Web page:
US to send more troops to Afghanistan

Washington, July 3:

Grappling with a record death toll in an overshadowed war, President George W Bush promised to send more US troops into Afghanistan by year’s end. He conceded that June was a “tough month” in the nearly 7-year-old war.

In fact, it was the deadliest month for US troops in Afghanistan since the conflict began.

“One reason why there have been more deaths is because our troops are taking the fight to a tough enemy, an enemy who doesn’t like our presence there because they don’t like the idea of America denying safe haven (to terrorists),” Bush told reporters yesterday.

“Of course there’s going to be resistance.” Bush said it was a tough month too for the Taliban fighters.

More US and NATO troops have died in the past two months in Afghanistan than in Iraq, a place with triple the number of US and allied forces.

Bush confronted the grim direction of the Afghanistan conflict during a sun-splashed appearance in the Rose Garden of the White House. The president used the event to promote his agenda for a coming meeting in Japan of the Group of Eight industrialised countries, and then spoke about Iran, climate change and gasoline prices in a short session with reporters.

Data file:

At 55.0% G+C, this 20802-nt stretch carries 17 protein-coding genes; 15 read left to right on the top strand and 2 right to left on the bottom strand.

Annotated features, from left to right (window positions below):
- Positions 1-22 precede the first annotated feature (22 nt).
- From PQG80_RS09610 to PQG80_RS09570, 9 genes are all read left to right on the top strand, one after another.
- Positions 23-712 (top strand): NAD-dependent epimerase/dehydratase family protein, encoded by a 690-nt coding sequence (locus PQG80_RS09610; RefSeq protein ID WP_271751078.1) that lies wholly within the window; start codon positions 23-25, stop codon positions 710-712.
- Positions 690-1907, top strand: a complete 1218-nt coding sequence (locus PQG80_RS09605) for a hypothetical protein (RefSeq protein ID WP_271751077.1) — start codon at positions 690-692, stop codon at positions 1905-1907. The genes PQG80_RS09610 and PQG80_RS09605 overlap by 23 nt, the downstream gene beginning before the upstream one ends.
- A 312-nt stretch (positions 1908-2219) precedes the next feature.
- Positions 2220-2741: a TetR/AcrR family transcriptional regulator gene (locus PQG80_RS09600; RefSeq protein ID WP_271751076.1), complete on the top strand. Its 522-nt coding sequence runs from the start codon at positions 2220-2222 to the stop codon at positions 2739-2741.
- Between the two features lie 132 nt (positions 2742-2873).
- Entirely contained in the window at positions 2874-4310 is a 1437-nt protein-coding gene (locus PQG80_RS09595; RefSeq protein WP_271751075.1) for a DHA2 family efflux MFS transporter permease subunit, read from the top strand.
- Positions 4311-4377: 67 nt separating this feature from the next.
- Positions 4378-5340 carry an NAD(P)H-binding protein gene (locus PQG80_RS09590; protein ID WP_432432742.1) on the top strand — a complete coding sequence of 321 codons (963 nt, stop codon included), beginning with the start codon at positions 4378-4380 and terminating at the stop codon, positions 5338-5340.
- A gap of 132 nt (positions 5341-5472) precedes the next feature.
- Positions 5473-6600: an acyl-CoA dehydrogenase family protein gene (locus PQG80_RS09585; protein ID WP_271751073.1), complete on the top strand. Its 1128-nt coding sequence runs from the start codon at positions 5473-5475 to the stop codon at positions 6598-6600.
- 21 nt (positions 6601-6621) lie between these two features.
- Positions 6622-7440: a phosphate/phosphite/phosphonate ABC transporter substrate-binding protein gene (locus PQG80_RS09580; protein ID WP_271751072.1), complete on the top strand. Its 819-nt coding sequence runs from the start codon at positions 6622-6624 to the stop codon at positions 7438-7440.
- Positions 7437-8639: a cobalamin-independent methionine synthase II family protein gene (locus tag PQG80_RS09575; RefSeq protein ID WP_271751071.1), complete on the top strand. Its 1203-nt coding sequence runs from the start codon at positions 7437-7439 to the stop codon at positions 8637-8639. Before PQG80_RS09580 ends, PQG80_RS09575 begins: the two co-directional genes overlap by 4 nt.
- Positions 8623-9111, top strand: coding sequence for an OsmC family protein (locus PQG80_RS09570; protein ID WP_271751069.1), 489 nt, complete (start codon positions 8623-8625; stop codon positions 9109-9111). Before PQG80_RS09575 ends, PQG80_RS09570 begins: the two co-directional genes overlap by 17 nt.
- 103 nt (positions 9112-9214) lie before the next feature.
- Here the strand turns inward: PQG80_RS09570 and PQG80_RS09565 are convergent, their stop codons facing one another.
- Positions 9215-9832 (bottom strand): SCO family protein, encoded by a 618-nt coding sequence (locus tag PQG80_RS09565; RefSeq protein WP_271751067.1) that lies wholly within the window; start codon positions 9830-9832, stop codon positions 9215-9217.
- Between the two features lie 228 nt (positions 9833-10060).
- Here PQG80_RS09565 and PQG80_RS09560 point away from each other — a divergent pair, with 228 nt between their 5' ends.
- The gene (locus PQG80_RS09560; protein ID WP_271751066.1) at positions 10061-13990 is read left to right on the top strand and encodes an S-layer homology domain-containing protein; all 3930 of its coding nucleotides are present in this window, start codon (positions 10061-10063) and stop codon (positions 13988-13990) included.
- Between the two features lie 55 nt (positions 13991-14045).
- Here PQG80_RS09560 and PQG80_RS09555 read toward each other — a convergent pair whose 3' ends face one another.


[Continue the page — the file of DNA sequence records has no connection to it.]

“We’re going to increase troops by 2009,” Bush said, without offering details of exactly when or how many.

It amounted to a reiteration by Bush of a promised build up of US troops in Afghanistan.

He said coalition forces have doubled in size over two years and pledged that the twin strategy of fighting extremists and supporting Afghanistan’s civil development “is going to work.” Admiral Mike Mullen, the chairman of the Joint Chiefs of Staff, said more

troops are essential to stem the violence.

Overall, roughly 32,000 US troops are in Afghanistan, including 14,000 with NATO

forces and 18,000 conducting training and counterinsurgency.